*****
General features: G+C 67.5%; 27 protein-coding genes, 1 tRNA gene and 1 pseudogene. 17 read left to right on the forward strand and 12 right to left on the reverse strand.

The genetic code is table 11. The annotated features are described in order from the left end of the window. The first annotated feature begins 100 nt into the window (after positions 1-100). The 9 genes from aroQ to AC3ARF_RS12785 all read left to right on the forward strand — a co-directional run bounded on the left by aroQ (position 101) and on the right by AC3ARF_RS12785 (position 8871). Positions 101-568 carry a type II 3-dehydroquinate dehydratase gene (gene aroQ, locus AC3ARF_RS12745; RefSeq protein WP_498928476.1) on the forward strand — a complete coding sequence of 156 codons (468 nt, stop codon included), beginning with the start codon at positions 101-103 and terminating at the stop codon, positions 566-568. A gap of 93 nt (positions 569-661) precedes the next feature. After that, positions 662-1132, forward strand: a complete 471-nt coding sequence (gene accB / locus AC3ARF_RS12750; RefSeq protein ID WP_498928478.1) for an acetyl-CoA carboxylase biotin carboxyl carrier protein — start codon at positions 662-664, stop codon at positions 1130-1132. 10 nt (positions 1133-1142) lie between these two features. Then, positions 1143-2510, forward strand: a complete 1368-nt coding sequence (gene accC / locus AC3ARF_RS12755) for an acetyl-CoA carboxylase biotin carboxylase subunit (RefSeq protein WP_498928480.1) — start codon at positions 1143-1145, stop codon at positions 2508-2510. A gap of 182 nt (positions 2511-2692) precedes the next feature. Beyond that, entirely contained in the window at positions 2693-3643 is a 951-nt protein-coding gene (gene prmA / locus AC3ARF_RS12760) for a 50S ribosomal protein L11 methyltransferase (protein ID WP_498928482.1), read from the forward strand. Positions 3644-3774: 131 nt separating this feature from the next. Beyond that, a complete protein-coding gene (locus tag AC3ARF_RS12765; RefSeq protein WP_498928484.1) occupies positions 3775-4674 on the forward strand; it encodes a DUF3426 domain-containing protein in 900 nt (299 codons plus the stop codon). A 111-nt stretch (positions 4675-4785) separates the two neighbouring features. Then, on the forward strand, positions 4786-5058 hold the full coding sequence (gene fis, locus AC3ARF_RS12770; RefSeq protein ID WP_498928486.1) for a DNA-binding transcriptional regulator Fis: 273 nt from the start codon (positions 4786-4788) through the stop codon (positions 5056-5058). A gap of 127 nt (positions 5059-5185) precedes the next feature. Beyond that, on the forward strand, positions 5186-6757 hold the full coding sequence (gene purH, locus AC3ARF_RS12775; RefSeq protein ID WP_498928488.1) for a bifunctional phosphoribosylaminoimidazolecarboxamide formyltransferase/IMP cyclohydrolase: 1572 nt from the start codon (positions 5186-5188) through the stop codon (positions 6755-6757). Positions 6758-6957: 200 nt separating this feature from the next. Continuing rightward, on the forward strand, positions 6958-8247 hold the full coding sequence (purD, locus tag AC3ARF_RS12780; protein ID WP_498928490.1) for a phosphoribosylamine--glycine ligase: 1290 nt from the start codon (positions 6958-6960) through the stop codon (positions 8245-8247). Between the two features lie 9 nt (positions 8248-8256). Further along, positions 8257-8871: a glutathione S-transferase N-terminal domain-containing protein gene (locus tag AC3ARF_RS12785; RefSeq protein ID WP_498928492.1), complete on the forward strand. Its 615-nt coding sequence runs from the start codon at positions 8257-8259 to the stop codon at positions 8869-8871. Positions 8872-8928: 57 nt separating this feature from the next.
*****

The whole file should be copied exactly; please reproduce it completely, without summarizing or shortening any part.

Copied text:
General features: G+C 67.5%; 27 protein-coding genes, 1 tRNA gene and 1 pseudogene. 17 read left to right on the forward strand and 12 right to left on the reverse strand.

The genetic code is table 11. The annotated features are described in order from the left end of the window. The first annotated feature begins 100 nt into the window (after positions 1-100). The 9 genes from aroQ to AC3ARF_RS12785 all read left to right on the forward strand — a co-directional run bounded on the left by aroQ (position 101) and on the right by AC3ARF_RS12785 (position 8871). Positions 101-568 carry a type II 3-dehydroquinate dehydratase gene (gene aroQ, locus AC3ARF_RS12745; RefSeq protein WP_498928476.1) on the forward strand — a complete coding sequence of 156 codons (468 nt, stop codon included), beginning with the start codon at positions 101-103 and terminating at the stop codon, positions 566-568. A gap of 93 nt (positions 569-661) precedes the next feature. After that, positions 662-1132, forward strand: a complete 471-nt coding sequence (gene accB / locus AC3ARF_RS12750; RefSeq protein ID WP_498928478.1) for an acetyl-CoA carboxylase biotin carboxyl carrier protein — start codon at positions 662-664, stop codon at positions 1130-1132. 10 nt (positions 1133-1142) lie between these two features. Then, positions 1143-2510, forward strand: a complete 1368-nt coding sequence (gene accC / locus AC3ARF_RS12755) for an acetyl-CoA carboxylase biotin carboxylase subunit (RefSeq protein WP_498928480.1) — start codon at positions 1143-1145, stop codon at positions 2508-2510. A gap of 182 nt (positions 2511-2692) precedes the next feature. Beyond that, entirely contained in the window at positions 2693-3643 is a 951-nt protein-coding gene (gene prmA / locus AC3ARF_RS12760) for a 50S ribosomal protein L11 methyltransferase (protein ID WP_498928482.1), read from the forward strand. Positions 3644-3774: 131 nt separating this feature from the next. Beyond that, a complete protein-coding gene (locus tag AC3ARF_RS12765; RefSeq protein WP_498928484.1) occupies positions 3775-4674 on the forward strand; it encodes a DUF3426 domain-containing protein in 900 nt (299 codons plus the stop codon). A 111-nt stretch (positions 4675-4785) separates the two neighbouring features. Then, on the forward strand, positions 4786-5058 hold the full coding sequence (gene fis, locus AC3ARF_RS12770; RefSeq protein ID WP_498928486.1) for a DNA-binding transcriptional regulator Fis: 273 nt from the start codon (positions 4786-4788) through the stop codon (positions 5056-5058). A gap of 127 nt (positions 5059-5185) precedes the next feature. Beyond that, on the forward strand, positions 5186-6757 hold the full coding sequence (gene purH, locus AC3ARF_RS12775; RefSeq protein ID WP_498928488.1) for a bifunctional phosphoribosylaminoimidazolecarboxamide formyltransferase/IMP cyclohydrolase: 1572 nt from the start codon (positions 5186-5188) through the stop codon (positions 6755-6757). Positions 6758-6957: 200 nt separating this feature from the next. Continuing rightward, on the forward strand, positions 6958-8247 hold the full coding sequence (purD, locus tag AC3ARF_RS12780; protein ID WP_498928490.1) for a phosphoribosylamine--glycine ligase: 1290 nt from the start codon (positions 6958-6960) through the stop codon (positions 8245-8247). Between the two features lie 9 nt (positions 8248-8256). Further along, positions 8257-8871: a glutathione S-transferase N-terminal domain-containing protein gene (locus tag AC3ARF_RS12785; RefSeq protein ID WP_498928492.1), complete on the forward strand. Its 615-nt coding sequence runs from the start codon at positions 8257-8259 to the stop codon at positions 8869-8871. Positions 8872-8928: 57 nt separating this feature from the next.